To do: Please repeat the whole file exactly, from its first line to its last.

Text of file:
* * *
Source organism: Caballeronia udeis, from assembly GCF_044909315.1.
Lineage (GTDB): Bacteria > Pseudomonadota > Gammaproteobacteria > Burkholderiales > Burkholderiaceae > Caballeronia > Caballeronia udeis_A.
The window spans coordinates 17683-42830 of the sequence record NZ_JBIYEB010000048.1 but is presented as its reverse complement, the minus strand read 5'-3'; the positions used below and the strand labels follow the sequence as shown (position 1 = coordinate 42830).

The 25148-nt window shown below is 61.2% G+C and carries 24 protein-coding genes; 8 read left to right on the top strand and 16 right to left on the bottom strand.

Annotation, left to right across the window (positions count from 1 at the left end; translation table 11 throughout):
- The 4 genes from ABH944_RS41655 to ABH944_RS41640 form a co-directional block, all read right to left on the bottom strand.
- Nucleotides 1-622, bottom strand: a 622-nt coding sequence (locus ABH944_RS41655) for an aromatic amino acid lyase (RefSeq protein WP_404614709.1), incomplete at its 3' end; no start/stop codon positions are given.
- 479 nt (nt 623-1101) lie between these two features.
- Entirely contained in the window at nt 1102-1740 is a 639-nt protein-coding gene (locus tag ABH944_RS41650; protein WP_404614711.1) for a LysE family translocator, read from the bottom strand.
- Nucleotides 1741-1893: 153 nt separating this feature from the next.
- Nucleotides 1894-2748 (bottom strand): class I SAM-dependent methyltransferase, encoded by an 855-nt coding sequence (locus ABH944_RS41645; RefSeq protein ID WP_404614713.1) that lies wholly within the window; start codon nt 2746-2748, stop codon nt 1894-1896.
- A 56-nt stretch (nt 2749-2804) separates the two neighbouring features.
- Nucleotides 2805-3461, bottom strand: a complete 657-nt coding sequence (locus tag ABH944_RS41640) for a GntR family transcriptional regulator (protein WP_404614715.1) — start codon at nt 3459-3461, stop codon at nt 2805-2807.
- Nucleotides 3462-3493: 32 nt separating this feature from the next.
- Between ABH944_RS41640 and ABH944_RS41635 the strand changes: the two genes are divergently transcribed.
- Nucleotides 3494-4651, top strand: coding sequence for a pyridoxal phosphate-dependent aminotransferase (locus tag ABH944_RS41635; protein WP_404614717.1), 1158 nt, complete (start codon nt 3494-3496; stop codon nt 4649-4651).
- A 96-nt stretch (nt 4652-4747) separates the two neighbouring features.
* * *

Source organism: Caballeronia udeis, from assembly GCF_044909315.1.
Lineage (GTDB): Bacteria > Pseudomonadota > Gammaproteobacteria > Burkholderiales > Burkholderiaceae > Caballeronia > Caballeronia udeis_A.
The window spans coordinates 17683-42830 of the sequence record NZ_JBIYEB010000048.1 but is presented as its reverse complement, the minus strand read 5'-3'; the positions used below and the strand labels follow the sequence as shown (position 1 = coordinate 42830).

The 25148-nt window shown below is 61.2% G+C and carries 24 protein-coding genes; 8 read left to right on the top strand and 16 right to left on the bottom strand.

Annotation, left to right across the window (positions count from 1 at the left end; translation table 11 throughout):
- The 4 genes from ABH944_RS41655 to ABH944_RS41640 form a co-directional block, all read right to left on the bottom strand.
- Nucleotides 1-622, bottom strand: a 622-nt coding sequence (locus ABH944_RS41655) for an aromatic amino acid lyase (RefSeq protein WP_404614709.1), incomplete at its 3' end; no start/stop codon positions are given.
- 479 nt (nt 623-1101) lie between these two features.
- Entirely contained in the window at nt 1102-1740 is a 639-nt protein-coding gene (locus tag ABH944_RS41650; protein WP_404614711.1) for a LysE family translocator, read from the bottom strand.
- Nucleotides 1741-1893: 153 nt separating this feature from the next.
- Nucleotides 1894-2748 (bottom strand): class I SAM-dependent methyltransferase, encoded by an 855-nt coding sequence (locus ABH944_RS41645; RefSeq protein ID WP_404614713.1) that lies wholly within the window; start codon nt 2746-2748, stop codon nt 1894-1896.
- A 56-nt stretch (nt 2749-2804) separates the two neighbouring features.
- Nucleotides 2805-3461, bottom strand: a complete 657-nt coding sequence (locus tag ABH944_RS41640) for a GntR family transcriptional regulator (protein WP_404614715.1) — start codon at nt 3459-3461, stop codon at nt 2805-2807.
- Nucleotides 3462-3493: 32 nt separating this feature from the next.
- Between ABH944_RS41640 and ABH944_RS41635 the strand changes: the two genes are divergently transcribed.
- Nucleotides 3494-4651, top strand: coding sequence for a pyridoxal phosphate-dependent aminotransferase (locus tag ABH944_RS41635; protein WP_404614717.1), 1158 nt, complete (start codon nt 3494-3496; stop codon nt 4649-4651).
- A 96-nt stretch (nt 4652-4747) separates the two neighbouring features.